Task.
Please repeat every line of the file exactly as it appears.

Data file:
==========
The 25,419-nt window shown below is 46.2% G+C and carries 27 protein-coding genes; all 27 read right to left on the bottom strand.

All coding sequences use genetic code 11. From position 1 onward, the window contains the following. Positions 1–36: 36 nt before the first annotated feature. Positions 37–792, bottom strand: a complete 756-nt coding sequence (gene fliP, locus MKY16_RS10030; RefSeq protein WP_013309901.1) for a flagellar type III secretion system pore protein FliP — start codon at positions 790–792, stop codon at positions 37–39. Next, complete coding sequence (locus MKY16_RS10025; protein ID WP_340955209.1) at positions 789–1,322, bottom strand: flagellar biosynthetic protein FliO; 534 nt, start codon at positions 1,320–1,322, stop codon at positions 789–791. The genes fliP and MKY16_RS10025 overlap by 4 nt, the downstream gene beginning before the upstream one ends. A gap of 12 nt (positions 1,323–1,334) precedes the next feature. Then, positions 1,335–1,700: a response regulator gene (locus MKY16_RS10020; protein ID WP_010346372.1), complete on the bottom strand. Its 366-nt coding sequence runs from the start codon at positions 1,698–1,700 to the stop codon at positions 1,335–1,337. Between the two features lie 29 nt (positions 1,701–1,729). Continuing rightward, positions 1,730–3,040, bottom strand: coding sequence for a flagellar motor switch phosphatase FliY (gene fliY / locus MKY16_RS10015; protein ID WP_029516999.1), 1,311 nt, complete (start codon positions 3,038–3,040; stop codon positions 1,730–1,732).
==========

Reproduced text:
The 25,419-nt window shown below is 46.2% G+C and carries 27 protein-coding genes; all 27 read right to left on the bottom strand.

All coding sequences use genetic code 11. From position 1 onward, the window contains the following. Positions 1–36: 36 nt before the first annotated feature. Positions 37–792, bottom strand: a complete 756-nt coding sequence (gene fliP, locus MKY16_RS10030; RefSeq protein WP_013309901.1) for a flagellar type III secretion system pore protein FliP — start codon at positions 790–792, stop codon at positions 37–39. Next, complete coding sequence (locus MKY16_RS10025; protein ID WP_340955209.1) at positions 789–1,322, bottom strand: flagellar biosynthetic protein FliO; 534 nt, start codon at positions 1,320–1,322, stop codon at positions 789–791. The genes fliP and MKY16_RS10025 overlap by 4 nt, the downstream gene beginning before the upstream one ends. A gap of 12 nt (positions 1,323–1,334) precedes the next feature. Then, positions 1,335–1,700: a response regulator gene (locus MKY16_RS10020; protein ID WP_010346372.1), complete on the bottom strand. Its 366-nt coding sequence runs from the start codon at positions 1,698–1,700 to the stop codon at positions 1,335–1,337. Between the two features lie 29 nt (positions 1,701–1,729). Continuing rightward, positions 1,730–3,040, bottom strand: coding sequence for a flagellar motor switch phosphatase FliY (gene fliY / locus MKY16_RS10015; protein ID WP_029516999.1), 1,311 nt, complete (start codon positions 3,038–3,040; stop codon positions 1,730–1,732).